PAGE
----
When my family bought a house in our small-town Florida region, the lot was $5k and the house $90k. The average 3 bedroom house in my town now costs $200k. With the housing issues, though, that's gone down a bit. (Of course, when we got the new house, my family was kicking themselves for renting for so long and not buying when we moved there, back when houses would be like $20k...)

The rent in New Brunswick scares me. Studio for $800/month, 1-bedroom for closer to $1k... even splitting the rent, my partner and I couldn't afford to rent here. But Rutgers charges $6k a year for housing, so we want to move out. It's a lose/lose housing option.

"A blind, deaf, comatose, lobotomy patient could feel my anger!" - Darth Baras
twitter ; amateur photographer ; fanfiction writer ; roleplayer and worldbuilder
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Robo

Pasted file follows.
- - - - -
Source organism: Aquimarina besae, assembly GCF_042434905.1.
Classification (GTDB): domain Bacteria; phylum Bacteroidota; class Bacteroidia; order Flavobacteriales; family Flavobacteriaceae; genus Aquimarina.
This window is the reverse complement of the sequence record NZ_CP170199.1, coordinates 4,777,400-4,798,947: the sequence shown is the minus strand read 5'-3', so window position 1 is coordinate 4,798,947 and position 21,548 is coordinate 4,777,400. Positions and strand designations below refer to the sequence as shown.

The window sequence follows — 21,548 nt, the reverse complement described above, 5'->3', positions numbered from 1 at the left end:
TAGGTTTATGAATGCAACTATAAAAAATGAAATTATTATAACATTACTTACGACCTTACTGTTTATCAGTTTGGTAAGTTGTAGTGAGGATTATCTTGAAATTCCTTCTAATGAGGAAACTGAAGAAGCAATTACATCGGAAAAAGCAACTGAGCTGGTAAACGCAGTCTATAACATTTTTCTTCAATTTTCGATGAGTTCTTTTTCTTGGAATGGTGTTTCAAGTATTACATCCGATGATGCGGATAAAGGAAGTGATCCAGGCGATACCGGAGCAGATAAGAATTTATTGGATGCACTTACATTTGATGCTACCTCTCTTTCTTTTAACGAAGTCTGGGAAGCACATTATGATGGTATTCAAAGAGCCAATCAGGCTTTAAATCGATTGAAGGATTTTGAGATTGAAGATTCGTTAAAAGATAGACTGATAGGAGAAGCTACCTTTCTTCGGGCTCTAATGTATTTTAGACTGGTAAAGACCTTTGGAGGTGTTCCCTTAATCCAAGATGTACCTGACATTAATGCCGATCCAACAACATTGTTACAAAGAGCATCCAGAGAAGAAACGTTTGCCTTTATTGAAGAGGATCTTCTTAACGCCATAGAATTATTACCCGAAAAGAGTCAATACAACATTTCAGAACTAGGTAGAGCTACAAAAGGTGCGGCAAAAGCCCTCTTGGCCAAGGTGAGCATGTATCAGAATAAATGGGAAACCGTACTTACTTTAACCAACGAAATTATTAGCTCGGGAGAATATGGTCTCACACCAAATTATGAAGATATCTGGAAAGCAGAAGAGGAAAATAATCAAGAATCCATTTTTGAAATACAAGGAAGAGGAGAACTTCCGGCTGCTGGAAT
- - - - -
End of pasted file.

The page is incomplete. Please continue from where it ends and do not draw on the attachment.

Formerly Roboman, still
awesome
 
Join Date: Jul 2004
Location: Portland, OR
 
2007-11-06, 13:08

Again...only $6k a year?

I think UNLV charges $5k...a semester.
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Souflay123
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Join Date: Jan 2007
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2007-11-06, 14:47

My family used to do that, with one small exception they built the homes from the ground up. subbed out the stuff that we couldn't do and did the rest. I know of the show on a&e that was mentioned above. They point out in the show that he started out not making that much, but as he did more the contractors he was using started to know him, and he started making more and more money. It is a good profession. And also the Market for homes is not as bad as it seems, at least in cali, The homes here have not gone down too much but in a few months will double then slide a bit. That is how the market works, and why it is always better to buy not rent